By Craig Morris
he National Pork Board continues to drive accountability toward its goal of elevating international marketing through a variety of tactics. Working with its strategic partner, the U.S. Meat Export Federation (USMEF), the Pork Checkoff is ensuring that the $6.45 million invested in USMEF’s international marketing efforts this year deliver maximum returns on producers’ investment.
That was the focus of the International Marketing Committee at USMEF’s April Unified Export Strategy meeting. The committee is chaired by Bill Luckey, a Columbus, Nebraska, pork producer. The USMEF asked its investors, including the Pork Checkoff, for input on where resources should best be deployed in 2019 and beyond. The committee recommended adjustments to how markets have historically been prioritized.
First and foremost, the committee felt that it is important to consider a reduction in China/Hong Kong funding that will maintain the infrastructure and relationships while not directing marketing activities in what is projected to be a very challenging trade environment in the near term.
The committee also directed the USMEF to identify other areas where funding could be reduced and more strategically invested elsewhere. However, all felt that it was important to maintain funding for marketing efforts in Japan at least at current levels on a dollar basis.
The Pork Board also has been working with the USMEF to identify additional Checkoff resources for increased marketing in high-growth areas of South America, Central America, the Caribbean and the ASEAN region. Based on the recommendations, the USMEF is compiling proposals, which will be reviewed and ranked by the International Marketing Committee when finalized. This ultimately will guide 2019 USMEF funding that will be submitted and reviewed by the Pork Board’s directors.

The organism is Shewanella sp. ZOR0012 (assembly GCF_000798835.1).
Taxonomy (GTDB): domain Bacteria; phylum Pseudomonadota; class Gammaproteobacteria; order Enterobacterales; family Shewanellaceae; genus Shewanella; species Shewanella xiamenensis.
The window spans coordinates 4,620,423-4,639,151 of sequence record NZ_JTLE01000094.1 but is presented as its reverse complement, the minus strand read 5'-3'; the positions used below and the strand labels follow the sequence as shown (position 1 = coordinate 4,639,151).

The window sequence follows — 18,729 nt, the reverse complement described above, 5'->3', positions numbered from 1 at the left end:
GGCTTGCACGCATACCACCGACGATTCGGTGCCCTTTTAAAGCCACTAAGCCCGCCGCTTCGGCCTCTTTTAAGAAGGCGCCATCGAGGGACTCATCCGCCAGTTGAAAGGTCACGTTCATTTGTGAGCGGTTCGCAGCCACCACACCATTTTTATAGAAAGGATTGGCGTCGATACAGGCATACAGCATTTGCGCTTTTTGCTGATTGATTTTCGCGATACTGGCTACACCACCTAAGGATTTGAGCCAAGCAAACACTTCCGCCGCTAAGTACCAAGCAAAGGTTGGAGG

Learning about Global Customers
Another key piece of the puzzle is obtaining up-to-date global consumer insights. The Pork Checkoff and the USMEF are conducting a marketing study to investigate changing consumer attitudes and trends in developed and emerging U.S. pork export markets. The study will provide a deeper, more holistic view of the current and future situation for U.S. pork exports.
The study will go beyond the quantitative numbers of demand, production and market access and will look at other relevant factors that shape consumers’ opinions, and hence the markets, for pork and pork products over the next several decades. In addition to analyzing linear consumer trends, the research will look at trends in the development of new production and marketing technologies, new environmental concerns and new legal, trade and regulatory regimes around the globe.
Ultimately, the study will prove invaluable in settings such as at the recent USMEF meeting where future Checkoff international marketing investments were prioritized. Comprehensive research is vital as the U.S. pork industry moves to stay ahead of the curve and take proactive steps to market products in new and emerging markets for years to come.